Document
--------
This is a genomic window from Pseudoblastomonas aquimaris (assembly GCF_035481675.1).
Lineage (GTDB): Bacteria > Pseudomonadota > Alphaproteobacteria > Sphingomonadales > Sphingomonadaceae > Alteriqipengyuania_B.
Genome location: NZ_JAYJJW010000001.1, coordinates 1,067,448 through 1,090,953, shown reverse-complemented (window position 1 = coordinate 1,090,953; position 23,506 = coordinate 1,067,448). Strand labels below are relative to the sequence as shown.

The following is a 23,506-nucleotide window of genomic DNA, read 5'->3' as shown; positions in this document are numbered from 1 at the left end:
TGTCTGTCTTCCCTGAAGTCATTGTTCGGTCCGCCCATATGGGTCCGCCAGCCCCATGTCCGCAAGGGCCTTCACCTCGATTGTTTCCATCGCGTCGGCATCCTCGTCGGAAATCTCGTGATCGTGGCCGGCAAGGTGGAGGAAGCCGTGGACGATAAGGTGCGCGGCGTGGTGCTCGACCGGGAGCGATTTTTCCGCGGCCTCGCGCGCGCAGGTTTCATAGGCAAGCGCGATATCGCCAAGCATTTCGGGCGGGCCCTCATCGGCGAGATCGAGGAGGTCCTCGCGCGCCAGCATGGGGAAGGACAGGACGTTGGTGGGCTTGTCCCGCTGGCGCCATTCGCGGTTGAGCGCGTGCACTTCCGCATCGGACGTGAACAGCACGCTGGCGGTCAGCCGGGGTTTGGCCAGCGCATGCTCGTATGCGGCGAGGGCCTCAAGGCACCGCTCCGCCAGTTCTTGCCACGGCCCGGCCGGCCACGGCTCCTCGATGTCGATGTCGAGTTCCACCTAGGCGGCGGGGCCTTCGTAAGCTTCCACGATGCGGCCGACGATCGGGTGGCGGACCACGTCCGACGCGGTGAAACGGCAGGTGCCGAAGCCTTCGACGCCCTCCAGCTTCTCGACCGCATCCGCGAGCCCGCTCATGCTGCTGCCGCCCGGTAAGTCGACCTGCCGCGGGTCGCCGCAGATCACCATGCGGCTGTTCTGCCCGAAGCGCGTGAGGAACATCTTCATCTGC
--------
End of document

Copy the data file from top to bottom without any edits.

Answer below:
This is a genomic window from Pseudoblastomonas aquimaris (assembly GCF_035481675.1).
Lineage (GTDB): Bacteria > Pseudomonadota > Alphaproteobacteria > Sphingomonadales > Sphingomonadaceae > Alteriqipengyuania_B.
Genome location: NZ_JAYJJW010000001.1, coordinates 1,067,448 through 1,090,953, shown reverse-complemented (window position 1 = coordinate 1,090,953; position 23,506 = coordinate 1,067,448). Strand labels below are relative to the sequence as shown.

The following is a 23,506-nucleotide window of genomic DNA, read 5'->3' as shown; positions in this document are numbered from 1 at the left end:
TGTCTGTCTTCCCTGAAGTCATTGTTCGGTCCGCCCATATGGGTCCGCCAGCCCCATGTCCGCAAGGGCCTTCACCTCGATTGTTTCCATCGCGTCGGCATCCTCGTCGGAAATCTCGTGATCGTGGCCGGCAAGGTGGAGGAAGCCGTGGACGATAAGGTGCGCGGCGTGGTGCTCGACCGGGAGCGATTTTTCCGCGGCCTCGCGCGCGCAGGTTTCATAGGCAAGCGCGATATCGCCAAGCATTTCGGGCGGGCCCTCATCGGCGAGATCGAGGAGGTCCTCGCGCGCCAGCATGGGGAAGGACAGGACGTTGGTGGGCTTGTCCCGCTGGCGCCATTCGCGGTTGAGCGCGTGCACTTCCGCATCGGACGTGAACAGCACGCTGGCGGTCAGCCGGGGTTTGGCCAGCGCATGCTCGTATGCGGCGAGGGCCTCAAGGCACCGCTCCGCCAGTTCTTGCCACGGCCCGGCCGGCCACGGCTCCTCGATGTCGATGTCGAGTTCCACCTAGGCGGCGGGGCCTTCGTAAGCTTCCACGATGCGGCCGACGATCGGGTGGCGGACCACGTCCGACGCGGTGAAACGGCAGGTGCCGAAGCCTTCGACGCCCTCCAGCTTCTCGACCGCATCCGCGAGCCCGCTCATGCTGCTGCCGCCCGGTAAGTCGACCTGCCGCGGGTCGCCGCAGATCACCATGCGGCTGTTCTGCCCGAAGCGCGTGAGGAACATCTTCATCTGC